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OECD Reviews of Health Care Quality: Australia 2015

Raising Standards

image of OECD Reviews of Health Care Quality: Australia 2015

Australia’s health system functions remarkably well, despite operating under a complex set of institutions that make coordinating patient care difficult. Complications arising from a split in federal and state government funding and responsibilities are central to these challenges. This fragmented health care system can disrupt the continuity of patient care, lead to a duplication of services and leave gaps in care provision. Supervision of these health services by different levels of government can manifest in avoidable impediments such as the poor transfer of health information, and pose difficulties for patients navigating the health system. Adding to the Australian system’s complexity is a mix of services delivered through both the public and private sectors. To ease health system fragmentation and promote more integrated services, Australia should adopt a national approach to quality and performance through an enhanced federal government role in steering policy, funding and priority setting. The states, in turn, should take on a strengthened role as health service providers, with responsibility for primary care devolved to the states to better align it with hospital services and community care. A more strategic role for the centre should also leave room for the strategic development of health services at the regional level, encouraging innovation that is responsive to local population need, particularly in rural and remote areas.

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The implementation of National Safety and Quality Standards in Australia's health system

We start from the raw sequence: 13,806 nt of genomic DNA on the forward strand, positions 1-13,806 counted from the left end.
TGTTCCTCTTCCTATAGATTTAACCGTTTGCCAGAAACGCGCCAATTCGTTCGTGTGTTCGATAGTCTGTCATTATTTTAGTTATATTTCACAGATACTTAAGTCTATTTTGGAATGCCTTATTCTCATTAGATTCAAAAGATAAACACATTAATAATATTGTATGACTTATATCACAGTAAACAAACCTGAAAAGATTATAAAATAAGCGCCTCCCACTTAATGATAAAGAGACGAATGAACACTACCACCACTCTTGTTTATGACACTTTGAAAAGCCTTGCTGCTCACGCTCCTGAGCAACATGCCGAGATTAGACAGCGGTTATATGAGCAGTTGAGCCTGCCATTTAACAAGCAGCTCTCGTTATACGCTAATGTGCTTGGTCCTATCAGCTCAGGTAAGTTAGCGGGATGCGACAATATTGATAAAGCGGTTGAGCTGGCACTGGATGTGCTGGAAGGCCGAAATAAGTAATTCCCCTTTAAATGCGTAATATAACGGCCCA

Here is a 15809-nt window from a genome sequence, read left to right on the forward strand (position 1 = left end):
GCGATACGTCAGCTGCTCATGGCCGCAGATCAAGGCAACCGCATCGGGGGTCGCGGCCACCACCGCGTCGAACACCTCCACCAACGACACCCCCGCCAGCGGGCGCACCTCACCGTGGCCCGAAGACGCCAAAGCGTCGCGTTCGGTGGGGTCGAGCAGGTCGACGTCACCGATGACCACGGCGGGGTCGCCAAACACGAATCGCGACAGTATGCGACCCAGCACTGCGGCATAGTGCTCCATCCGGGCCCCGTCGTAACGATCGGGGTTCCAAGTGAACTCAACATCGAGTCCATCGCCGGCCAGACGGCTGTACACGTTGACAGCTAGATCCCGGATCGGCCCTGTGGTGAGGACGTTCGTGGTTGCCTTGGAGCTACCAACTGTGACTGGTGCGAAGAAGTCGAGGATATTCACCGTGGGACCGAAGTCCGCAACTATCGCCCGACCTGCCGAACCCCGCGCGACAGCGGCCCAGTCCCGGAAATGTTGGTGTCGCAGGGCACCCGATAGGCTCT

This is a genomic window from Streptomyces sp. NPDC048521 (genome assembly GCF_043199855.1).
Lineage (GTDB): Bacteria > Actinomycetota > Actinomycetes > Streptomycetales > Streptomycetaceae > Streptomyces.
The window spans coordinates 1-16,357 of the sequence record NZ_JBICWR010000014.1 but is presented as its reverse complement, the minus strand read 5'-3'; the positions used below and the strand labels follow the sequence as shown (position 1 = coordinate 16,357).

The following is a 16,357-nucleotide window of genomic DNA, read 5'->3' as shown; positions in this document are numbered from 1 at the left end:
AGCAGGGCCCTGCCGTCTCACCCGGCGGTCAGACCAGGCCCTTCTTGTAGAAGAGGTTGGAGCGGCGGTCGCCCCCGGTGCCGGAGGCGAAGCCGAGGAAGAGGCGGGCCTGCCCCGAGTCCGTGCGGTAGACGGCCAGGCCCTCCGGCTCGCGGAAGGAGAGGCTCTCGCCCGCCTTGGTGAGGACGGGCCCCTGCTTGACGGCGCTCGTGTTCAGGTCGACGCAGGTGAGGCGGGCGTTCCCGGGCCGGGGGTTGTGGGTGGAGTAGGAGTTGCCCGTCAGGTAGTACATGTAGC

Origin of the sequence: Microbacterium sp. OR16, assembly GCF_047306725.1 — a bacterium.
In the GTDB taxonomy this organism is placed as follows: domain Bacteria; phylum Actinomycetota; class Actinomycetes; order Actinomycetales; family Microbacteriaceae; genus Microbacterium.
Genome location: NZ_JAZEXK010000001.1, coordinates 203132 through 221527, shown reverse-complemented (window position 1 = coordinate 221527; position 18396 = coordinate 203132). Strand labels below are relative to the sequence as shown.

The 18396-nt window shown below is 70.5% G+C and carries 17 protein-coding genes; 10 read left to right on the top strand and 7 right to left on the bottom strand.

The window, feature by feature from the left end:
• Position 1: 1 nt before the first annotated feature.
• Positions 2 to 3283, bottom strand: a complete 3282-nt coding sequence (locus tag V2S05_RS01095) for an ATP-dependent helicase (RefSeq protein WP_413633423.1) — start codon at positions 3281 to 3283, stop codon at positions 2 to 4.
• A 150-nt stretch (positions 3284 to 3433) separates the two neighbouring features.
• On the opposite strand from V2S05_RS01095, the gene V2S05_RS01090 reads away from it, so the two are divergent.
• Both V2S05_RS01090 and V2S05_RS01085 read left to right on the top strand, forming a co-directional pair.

This chapter reviews the recent implementation of the National Safety and Quality Health Service (NSQHS) Standards. The standards form the foundation of a nationally consistent accreditation system, building on a long-standing history of hospital accreditation administered at regional and local levels. The arrangements seek to improve co-ordination and reduce fragmentation and duplication of the standard setting and assessment functions across the health system. While the new system provides for greater feedback of performance for governments, further clarification of roles at different levels of government is still required to streamline hospital performance oversight processes. The standards have been well received across the system, with key stakeholders endorsing the consultative approach to their development, enhanced clinical relevance and alignment with existing national and regional programmes. Broader application of the standards beyond the acute hospital sector will require development of further guidance, along with careful consideration of existing accreditation arrangements in mental health and primary and community care. The standards address important but relatively uncontested safety issues. Follow through on the planned evaluation of the standards is important.

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